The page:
- ICRA has forecast India to install around 12.5 GW in FY22 and 16 GW of new renewable energy capacity in FY23
- Factors that support the assumptions include a large project pipeline of over 55 GW
- SECI’s list of pending PSAs and PPAs has also come down from 18.8 GW in August 2021 to 9.6 GW as of December 2021
- India needs to raise funds worth over $300 billion to achieve 500 GW renewables target by 2030 and another $150 billion to $200 billion for transmission and storage infrastructure
Having exited FY 2021 (period ending March 2021) with 7.4 GW renewable energy capacity installed, India’s is moving ahead strongly and is forecast by Indian rating agency ICRA to add 12.5 GW in FY22. The prospects are even greater for FY23 when analysts see it adding 16 GW.
TaiyangNews reached out to ICRA for solar specific numbers and was told that the actual solar capacity addition in India during FY21 was 5.5 GW, and the analysts see the share of solar in FY22 to account for 10.8 GW (out of 12.5 GW RE), and 12.5 GW in FY23 (out of 16 GW RE).
The credits ratings agency’s outlook takes strength from what it counts as a more than 55 GW large project pipeline for the sector, supported by highly competitive tariffs and the country’s commitment to grow its renewables target by 2030 to 500 GW as announced during COP26 (see India Goes For Net Zero By 2070).
One of the nodal government agencies for solar power development in the country, the Solar Energy Corporation of India (SECI) reported signing 5.28 GW worth of renewable energy power sale agreements (PSA) during FY 2021-22) till October 31,2021 (see India PV News Snippets). Count in all PSAs and power purchase agreements (PPA) signed by SECI, it has brought down the pendency of the same down to 9.6 GW as of December 2021, from 18.8 GW since August 2021.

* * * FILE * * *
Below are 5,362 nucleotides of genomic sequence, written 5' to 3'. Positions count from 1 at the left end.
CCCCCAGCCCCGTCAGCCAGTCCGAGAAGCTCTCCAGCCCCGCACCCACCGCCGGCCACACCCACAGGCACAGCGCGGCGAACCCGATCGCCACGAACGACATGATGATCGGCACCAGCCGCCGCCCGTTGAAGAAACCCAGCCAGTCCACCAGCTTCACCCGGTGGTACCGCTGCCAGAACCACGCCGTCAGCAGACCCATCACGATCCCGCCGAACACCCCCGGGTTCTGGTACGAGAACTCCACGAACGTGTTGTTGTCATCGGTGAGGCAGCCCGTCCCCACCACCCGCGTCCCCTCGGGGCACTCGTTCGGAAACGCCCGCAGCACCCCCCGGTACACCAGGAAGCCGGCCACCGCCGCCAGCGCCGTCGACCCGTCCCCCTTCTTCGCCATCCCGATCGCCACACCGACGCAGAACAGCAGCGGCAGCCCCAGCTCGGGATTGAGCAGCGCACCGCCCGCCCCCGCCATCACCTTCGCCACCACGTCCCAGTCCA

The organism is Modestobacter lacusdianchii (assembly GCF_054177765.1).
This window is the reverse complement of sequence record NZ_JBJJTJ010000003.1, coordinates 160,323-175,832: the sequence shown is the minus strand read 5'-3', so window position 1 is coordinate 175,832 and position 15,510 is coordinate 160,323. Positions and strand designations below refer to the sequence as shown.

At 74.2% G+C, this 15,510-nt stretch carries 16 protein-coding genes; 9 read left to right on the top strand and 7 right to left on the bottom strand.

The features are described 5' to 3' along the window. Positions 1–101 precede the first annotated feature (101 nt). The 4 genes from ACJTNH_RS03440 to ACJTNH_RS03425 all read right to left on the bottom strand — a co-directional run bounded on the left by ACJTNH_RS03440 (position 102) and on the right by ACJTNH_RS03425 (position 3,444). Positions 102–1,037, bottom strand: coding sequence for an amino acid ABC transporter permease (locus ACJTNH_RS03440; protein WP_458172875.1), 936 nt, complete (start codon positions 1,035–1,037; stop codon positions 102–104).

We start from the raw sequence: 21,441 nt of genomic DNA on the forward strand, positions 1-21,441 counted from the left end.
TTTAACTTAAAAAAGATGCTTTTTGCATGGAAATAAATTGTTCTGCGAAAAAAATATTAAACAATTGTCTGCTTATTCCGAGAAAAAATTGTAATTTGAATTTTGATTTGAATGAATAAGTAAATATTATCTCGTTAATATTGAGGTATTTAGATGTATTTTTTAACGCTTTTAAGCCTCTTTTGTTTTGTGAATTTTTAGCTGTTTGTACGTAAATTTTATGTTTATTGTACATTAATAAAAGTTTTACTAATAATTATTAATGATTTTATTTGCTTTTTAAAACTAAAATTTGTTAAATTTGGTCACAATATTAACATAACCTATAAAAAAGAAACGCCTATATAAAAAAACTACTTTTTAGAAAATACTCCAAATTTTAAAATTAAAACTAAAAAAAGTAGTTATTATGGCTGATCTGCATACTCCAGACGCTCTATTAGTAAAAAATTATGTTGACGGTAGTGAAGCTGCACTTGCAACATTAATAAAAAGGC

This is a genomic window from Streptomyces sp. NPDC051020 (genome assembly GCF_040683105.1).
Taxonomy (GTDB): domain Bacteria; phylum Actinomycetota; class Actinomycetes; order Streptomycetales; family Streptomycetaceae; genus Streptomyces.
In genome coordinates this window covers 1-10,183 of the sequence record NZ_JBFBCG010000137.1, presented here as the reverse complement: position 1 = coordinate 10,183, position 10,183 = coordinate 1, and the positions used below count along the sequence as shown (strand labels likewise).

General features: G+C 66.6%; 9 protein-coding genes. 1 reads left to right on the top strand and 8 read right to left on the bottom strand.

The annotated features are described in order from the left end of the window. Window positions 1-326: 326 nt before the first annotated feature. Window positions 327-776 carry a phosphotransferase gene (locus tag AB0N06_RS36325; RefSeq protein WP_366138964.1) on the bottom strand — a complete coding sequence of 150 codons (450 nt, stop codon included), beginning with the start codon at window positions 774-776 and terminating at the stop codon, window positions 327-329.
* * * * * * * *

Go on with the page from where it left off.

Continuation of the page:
The analysts also believe high module prices along with the government’s hike in Goods and Services Tax (GST) for solar power equipment from 5% to 12% did not push up solar bids during auctions, referring to INR 2.17 per kWh tariff in December 2021.
“The ability of the developers to secure modules at less than 25 cents/watt and cost of debt funding at less than 8.5% remains important to make these projects viable,” said the analysts, adding, “The downside risks arise from the execution headwinds and supply chain challenges for procuring modules & wind turbine generators (WTGs).”
In July 2021, ICRA had said around 4 GW solar power project capacity awarded may suffer with high module price trend sustains, as metal prices also go up (see High Module Prices To Impact Project Returns In India).
Nonetheless, ICRA analysts believe the country would need to raise more than $300 billion to achieve the 500 GW target by 2030, not counting in another $150 billion to $200 billion India would need to get its transmission and storage infrastructure in place.